Absence of radio-bright dominance in a near-infrared selected sample of red quasars

Vejlgaard, S.; Fynbo, J. P. U.; Heintz, K. E.; Krogager, J. K.; Møller, P.; Geier, S. J.; Christensen, L.; Ma, G.
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Astronomy and Astrophysics

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Context. The dichotomy between red and blue quasars is still an open question. It is debated whether red quasars are simply blue quasars that are observed at certain inclination angles or if they provide insight into a transitional phase in the evolution of quasars.
Aims: We investigate the relation between quasar colors and radio-detected fraction because radio observations of quasars provide a powerful tool in distinguishing between quasar models.
Methods: We present the eHAQ+GAIA23 sample, which contains quasars from the High A(V) Quasar (HAQ) Survey, the Extended High A(V) Quasar (eHAQ) Survey, and the Gaia quasar survey. All quasars in this sample have been found using a near-infrared color selection of target candidates that have otherwise been missed by the Sloan Digital Sky Survey (SDSS). We implemented a redshift-dependent color cut in g* − i* to select red quasars in the sample and divided them into redshift bins, while using a nearest-neighbors algorithm to control for luminosity and redshift differences between our red quasar sample and a selected blue sample from the SDSS. Within each bin, we cross-matched the quasars to the Faint Images of the Radio Sky at Twenty centimeters (FIRST) survey and determined the radio-detection fraction.
Results: For redshifts 0.8 < z ≤ 1.5, the red and blue quasars have a radio-detection fraction of 0.153−0.032+0.037 and 0.132−0.030+0.034, respectively. The red and blue quasars with redshifts 1.5 < z ≤ 2.4 have radio-detection fractions of 0.059−0.016+0.019 and 0.060−0.016+0.019, respectively, and the red and blue quasars with redshifts z > 2.4 have radio-detection fractions of 0.029−0.012+0.017 and 0.058−0.019+0.024, respectively. For the WISE color-selected red quasars, we find a radio-detection fraction of 0.160−0.034+0.038 for redshifts 0.8 < z ≤ 1.5, 0.063−0.017+0.020 for redshifts 1.5 < z ≤ 2.4, and 0.051−0.022+0.030 for redshifts z > 2.4. In other words, we find similar radio-detection fractions for red and blue quasars within < 1σ uncertainty, independent of redshift. This disagrees with what has been found in the literature for red quasars in SDSS. It should be noted that the fraction of broad absorption line (BAL) quasars in red SDSS quasars is about five times lower. BAL quasars have been observed to be more frequently radio quiet than other quasars, therefore the difference in BAL fractions could explain the difference in radio-detection fraction.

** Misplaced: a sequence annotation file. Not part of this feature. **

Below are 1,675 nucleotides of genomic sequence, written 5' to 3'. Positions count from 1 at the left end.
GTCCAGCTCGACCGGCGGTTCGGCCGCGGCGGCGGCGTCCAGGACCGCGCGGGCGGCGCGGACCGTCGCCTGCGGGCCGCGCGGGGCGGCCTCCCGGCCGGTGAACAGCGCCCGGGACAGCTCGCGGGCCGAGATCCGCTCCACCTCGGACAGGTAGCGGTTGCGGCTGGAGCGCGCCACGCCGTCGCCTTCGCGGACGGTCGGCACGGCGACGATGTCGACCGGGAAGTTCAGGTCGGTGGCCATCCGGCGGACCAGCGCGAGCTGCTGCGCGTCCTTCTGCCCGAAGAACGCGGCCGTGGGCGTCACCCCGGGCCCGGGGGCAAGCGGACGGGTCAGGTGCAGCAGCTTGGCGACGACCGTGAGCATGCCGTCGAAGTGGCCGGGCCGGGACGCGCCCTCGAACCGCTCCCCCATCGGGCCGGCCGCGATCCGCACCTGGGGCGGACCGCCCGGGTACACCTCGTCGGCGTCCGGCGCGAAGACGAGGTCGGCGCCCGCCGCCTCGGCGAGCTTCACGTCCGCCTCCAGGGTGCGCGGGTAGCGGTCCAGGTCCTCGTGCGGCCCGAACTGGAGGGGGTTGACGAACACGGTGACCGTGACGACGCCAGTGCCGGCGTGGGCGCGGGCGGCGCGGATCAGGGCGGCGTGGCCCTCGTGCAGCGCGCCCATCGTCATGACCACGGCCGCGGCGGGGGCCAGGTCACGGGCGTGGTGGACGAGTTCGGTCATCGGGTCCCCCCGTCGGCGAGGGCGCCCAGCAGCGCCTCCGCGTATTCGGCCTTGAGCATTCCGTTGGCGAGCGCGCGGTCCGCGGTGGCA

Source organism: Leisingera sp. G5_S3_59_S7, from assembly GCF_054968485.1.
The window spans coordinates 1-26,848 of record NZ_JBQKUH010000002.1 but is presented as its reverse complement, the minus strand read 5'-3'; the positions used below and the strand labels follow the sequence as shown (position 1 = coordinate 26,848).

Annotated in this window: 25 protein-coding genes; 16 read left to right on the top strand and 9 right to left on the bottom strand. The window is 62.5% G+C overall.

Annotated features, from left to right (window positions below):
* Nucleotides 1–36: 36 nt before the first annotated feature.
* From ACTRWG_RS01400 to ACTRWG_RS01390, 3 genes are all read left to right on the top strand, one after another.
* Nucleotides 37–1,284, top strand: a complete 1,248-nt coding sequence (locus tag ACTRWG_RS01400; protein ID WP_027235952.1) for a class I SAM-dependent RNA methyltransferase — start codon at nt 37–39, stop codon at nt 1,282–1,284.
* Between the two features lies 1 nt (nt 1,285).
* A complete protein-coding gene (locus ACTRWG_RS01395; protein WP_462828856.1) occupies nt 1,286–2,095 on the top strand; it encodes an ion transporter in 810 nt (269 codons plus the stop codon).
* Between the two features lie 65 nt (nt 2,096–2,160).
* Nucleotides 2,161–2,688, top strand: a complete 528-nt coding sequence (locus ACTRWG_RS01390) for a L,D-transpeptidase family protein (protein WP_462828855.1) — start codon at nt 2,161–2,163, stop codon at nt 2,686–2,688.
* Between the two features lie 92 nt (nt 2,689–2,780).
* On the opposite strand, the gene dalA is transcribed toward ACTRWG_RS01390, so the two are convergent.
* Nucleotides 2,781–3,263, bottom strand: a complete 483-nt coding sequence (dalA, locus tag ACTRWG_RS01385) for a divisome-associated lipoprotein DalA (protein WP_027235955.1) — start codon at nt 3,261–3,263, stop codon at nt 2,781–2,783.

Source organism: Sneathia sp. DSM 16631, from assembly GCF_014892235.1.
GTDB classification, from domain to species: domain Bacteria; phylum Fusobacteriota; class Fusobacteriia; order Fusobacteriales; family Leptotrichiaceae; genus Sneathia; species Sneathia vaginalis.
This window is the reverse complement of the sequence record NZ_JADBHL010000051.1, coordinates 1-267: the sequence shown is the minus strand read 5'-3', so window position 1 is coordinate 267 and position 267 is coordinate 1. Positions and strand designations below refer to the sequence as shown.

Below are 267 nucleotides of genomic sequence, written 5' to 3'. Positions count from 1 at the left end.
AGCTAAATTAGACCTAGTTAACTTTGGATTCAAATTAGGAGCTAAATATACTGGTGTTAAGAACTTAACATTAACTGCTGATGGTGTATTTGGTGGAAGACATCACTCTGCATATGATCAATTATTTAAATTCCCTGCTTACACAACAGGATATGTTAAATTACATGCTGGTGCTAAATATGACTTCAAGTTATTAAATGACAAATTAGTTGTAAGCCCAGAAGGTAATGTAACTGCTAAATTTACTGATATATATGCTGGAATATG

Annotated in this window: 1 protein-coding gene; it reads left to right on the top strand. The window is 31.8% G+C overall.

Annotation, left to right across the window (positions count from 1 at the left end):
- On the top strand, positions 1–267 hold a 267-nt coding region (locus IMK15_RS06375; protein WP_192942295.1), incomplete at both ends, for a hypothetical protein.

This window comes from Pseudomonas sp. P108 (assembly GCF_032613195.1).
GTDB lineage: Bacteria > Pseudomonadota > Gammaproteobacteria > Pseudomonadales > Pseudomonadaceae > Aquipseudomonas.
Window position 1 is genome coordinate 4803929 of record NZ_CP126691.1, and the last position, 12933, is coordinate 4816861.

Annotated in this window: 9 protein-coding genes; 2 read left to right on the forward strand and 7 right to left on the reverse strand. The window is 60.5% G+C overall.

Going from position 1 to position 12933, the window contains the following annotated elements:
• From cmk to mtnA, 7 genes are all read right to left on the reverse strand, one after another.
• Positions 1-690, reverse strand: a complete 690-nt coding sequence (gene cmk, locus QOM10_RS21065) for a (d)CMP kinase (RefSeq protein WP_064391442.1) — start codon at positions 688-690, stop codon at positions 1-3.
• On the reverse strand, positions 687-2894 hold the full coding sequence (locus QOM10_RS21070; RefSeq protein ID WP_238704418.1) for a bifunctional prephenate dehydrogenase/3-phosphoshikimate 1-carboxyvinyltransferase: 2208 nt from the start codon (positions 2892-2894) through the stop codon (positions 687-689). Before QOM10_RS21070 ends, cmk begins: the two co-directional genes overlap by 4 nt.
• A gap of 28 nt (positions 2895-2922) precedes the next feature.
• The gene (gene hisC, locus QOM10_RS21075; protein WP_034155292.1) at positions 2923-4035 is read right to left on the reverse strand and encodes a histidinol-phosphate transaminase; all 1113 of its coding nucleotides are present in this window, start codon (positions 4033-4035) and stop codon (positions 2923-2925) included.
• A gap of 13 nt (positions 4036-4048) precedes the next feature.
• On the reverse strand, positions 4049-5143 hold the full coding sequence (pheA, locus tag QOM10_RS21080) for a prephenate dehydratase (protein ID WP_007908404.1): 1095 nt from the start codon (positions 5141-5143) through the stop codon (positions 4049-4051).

Conclusions: The dusty torus of a quasar is transparent to radio emission. When we do not observe a difference between red and blue quasars, it leads us to argue that orientation is the main cause of quasar redness. Moreover, the observed higher proportion of BAL quasars in our dataset relative to the SDSS sample, along with the higher rate of radio detections, indicates an association of the redness of quasars and the inherent BAL fraction within the overall quasar population. This correlation suggests that the redness of quasars is intertwined with the inherent occurrence of BAL quasars within the entire population of quasars. In other words, the question why some quasars appear red or exhibit BAL characteristics might not be isolated; it could be directly related to the overall prevalence of BAL quasars in the quasar population. This finding highlights the need to explore the underlying factors contributing to both the redness and the frequency of BAL quasars, as they appear to be interconnected phenomena.

Full Table A.1 is available at the CDS via anonymous ftp to cdsarc.cds.unistra.fr ( or via https://cdsarc.cds.unistra.fr/viz-bin/cat/J/A+A/683/A157